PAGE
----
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Origin of schizophrenia in the brain – gene mutation alters ‘gatekeeper’ and increases risk of schizophrenia by 40-fold

Origin of schizophrenia in the brain – gene mutation alters ‘gatekeeper’ and increases risk of schizophrenia by 40-fold

Although millions of people around the world suffer from schizophrenia, it was previously not clear where it originated in the brain. Now the researchers can pinpoint the region – located in the hippocampal substructure, which is important for memory. There, a genetic mutation causes excessive activity of glutamate receptors and thus increases the risk of developing schizophrenia by a factor of 40.

hallucinationsParanoia, disorders of self-consciousness, and I – awarenessSchizophrenia: About 20 million people worldwide suffer from schizophrenia. However, the causes of this mental illness have not yet been clarified, even if genetic predisposition is considered an important risk factor. Indeed, some risky genes for schizophrenia have already been identified, but how and where they function is unknown.

SAP97 Jin Secret

This also applies to the risk gene with the greatest effect: SAP97. Studies show that defects in this gene increase the likelihood of developing schizophrenia by a factor of 40. “The reduced function of SAP97 thus causes the largest increase in schizophrenia risk known to date in humans,” says senior author Bruce Herring of the University of Southern California. “But the exact function of SAP97 has remained a mystery for decades.”

Problem: SAP97 is known to belong to a group of proteins essential for synapse function and which influence the response to the neurotransmitter glutamate. To date, however, no changes in brain metabolism of this neurotransmitter have been found in the defective SAP97 gene vector. It also remained unclear where this defective gene becomes noticeable in the brain.

Targeting the dentate gyrus

But Herring’s team has now, for the first time, succeeded in finding the working site of SAP97 – and at the same time, the possible origin of schizophrenia. The starting point in their study was the question of whether the dentate gyrus might play a role in schizophrenia. This infrastructure in the hippocampus is the entry point into the brain’s memory center and acts as a kind of gatekeeper for incoming stimuli and information.

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This particular gatekeeper function appears to be impaired in schizophrenia, so it has long been suspected that the dentate gyrus plays a role in this condition. For their study, first author Yoni Kai and their team examined what happens in the brain of mice when the SAP97 gene operates only to a limited extent.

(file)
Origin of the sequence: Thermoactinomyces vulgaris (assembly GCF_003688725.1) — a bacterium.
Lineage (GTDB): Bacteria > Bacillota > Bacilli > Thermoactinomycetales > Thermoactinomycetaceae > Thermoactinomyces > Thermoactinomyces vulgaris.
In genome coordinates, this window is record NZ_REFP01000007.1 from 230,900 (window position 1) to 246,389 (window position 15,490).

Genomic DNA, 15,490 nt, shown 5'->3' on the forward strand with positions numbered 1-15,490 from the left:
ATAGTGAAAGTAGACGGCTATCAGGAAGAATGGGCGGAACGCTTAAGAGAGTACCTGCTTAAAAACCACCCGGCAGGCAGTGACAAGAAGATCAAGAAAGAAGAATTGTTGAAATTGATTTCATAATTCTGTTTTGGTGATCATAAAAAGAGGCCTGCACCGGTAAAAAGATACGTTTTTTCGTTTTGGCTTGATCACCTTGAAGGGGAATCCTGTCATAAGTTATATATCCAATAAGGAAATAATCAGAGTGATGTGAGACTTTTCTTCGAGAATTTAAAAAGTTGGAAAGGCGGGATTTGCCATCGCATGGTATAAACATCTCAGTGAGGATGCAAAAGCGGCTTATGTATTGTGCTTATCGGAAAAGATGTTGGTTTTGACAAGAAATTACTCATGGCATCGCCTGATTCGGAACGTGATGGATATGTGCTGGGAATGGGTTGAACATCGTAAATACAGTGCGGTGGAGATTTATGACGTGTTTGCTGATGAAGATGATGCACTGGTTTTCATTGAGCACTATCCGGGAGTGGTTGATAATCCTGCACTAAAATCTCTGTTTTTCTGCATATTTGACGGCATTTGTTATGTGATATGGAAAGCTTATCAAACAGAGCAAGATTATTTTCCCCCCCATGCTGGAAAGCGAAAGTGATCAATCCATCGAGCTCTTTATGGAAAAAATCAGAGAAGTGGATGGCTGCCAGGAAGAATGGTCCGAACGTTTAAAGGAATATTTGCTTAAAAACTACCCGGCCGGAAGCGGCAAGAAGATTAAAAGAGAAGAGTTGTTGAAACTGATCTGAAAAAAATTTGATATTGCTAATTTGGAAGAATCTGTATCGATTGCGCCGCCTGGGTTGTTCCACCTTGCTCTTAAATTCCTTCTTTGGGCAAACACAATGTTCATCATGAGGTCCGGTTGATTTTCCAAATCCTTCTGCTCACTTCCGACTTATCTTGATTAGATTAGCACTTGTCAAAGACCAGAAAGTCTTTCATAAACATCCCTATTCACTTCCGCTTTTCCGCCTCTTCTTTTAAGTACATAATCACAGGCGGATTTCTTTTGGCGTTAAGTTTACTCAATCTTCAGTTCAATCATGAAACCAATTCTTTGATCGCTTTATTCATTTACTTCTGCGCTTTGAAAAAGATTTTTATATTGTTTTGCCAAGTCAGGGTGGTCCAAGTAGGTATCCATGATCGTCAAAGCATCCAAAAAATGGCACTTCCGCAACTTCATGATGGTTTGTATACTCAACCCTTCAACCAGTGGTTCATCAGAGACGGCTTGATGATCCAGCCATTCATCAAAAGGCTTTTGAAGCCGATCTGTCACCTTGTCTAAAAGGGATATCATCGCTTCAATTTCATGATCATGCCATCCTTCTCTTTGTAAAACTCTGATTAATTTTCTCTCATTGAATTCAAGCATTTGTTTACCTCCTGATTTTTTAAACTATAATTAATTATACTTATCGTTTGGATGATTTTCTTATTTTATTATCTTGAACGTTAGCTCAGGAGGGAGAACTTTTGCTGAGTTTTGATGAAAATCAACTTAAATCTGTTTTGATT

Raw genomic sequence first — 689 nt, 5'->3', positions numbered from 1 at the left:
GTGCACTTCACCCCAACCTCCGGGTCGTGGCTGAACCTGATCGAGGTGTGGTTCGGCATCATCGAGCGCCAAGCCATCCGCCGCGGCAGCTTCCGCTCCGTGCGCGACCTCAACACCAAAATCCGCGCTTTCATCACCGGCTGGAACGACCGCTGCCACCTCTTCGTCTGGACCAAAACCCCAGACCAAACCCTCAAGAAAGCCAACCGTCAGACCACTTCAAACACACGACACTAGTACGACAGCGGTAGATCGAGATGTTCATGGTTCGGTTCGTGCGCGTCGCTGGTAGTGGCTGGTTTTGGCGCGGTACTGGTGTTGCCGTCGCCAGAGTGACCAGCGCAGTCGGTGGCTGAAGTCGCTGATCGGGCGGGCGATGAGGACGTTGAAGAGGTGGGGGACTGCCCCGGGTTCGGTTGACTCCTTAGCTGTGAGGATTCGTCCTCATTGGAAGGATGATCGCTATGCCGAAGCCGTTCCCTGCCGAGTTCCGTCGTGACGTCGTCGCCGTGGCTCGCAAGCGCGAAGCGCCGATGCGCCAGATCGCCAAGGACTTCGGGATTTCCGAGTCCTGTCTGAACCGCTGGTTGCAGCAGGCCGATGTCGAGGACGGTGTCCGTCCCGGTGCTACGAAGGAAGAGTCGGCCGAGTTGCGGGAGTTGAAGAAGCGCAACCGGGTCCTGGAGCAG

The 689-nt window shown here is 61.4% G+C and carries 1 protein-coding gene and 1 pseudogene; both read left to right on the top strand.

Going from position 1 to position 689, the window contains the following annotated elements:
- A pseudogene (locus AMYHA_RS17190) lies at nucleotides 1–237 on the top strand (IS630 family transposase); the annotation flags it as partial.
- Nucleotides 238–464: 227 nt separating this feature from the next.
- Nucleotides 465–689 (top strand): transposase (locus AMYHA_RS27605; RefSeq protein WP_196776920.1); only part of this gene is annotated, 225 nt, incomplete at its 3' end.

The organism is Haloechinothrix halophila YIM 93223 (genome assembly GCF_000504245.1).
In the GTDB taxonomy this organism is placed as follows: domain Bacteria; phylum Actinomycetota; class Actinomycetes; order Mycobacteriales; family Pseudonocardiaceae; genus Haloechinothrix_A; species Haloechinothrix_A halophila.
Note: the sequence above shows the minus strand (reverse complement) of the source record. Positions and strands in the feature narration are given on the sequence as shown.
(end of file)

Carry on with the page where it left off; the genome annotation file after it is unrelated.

Gene defect leads to ‘pyloric’ overstimulation

It turns out that if the SAP97 gene is defective, then the synapses in the dentate gyrus are overstimulated. As a result, neurons fire with similar intensity and frequency as if the synapses had been flooded with large amounts of the neurotransmitter glutamate. In contrast to other parts of the hippocampus, SAP97 appears to play an important role as an inhibitory regulator of the glutamate response, particularly in the gatekeeper of the memory center, the team reported.

But is this effect sufficient to induce schizophrenia? “Studies show that many of the core symptoms of schizophrenia, such as hallucinations, disorganization, and ego disturbances, result from disturbances in the processing of contextual information in episodic memory formation,” Kay and colleagues explain.

Typical symptoms

The dentate gyrus and SAP97 protein seem to play an important role in memory formation, as experiments with mice have shown: if the SAP97 gene is defective in animals, processing of context information and stimuli during learning is also disrupted. “This demonstrates that disruption of SAP97 function in the dentate gyrus is sufficient to cause behavioral defects, as has also been observed in subjects with schizophrenia,” the researchers wrote.

According to the team, the results indicate that schizophrenia is closely related to gatekeeper function in the hippocampus. So the origin of this mental illness can lie in this brain region. The scientists now want to investigate whether other genes with a lower risk of schizophrenia might also impair the function of the dentate gyrus.

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We hope for more targeted therapies

Kay and her colleagues hope that if this region of the brain is confirmed to be the origin of schizophrenia, it may also help develop more effective treatments against the disease and its neurological causes. (Nature Communications, 2022; doi: 10.1038/s41467-022-28430-5)

Source: University of Southern California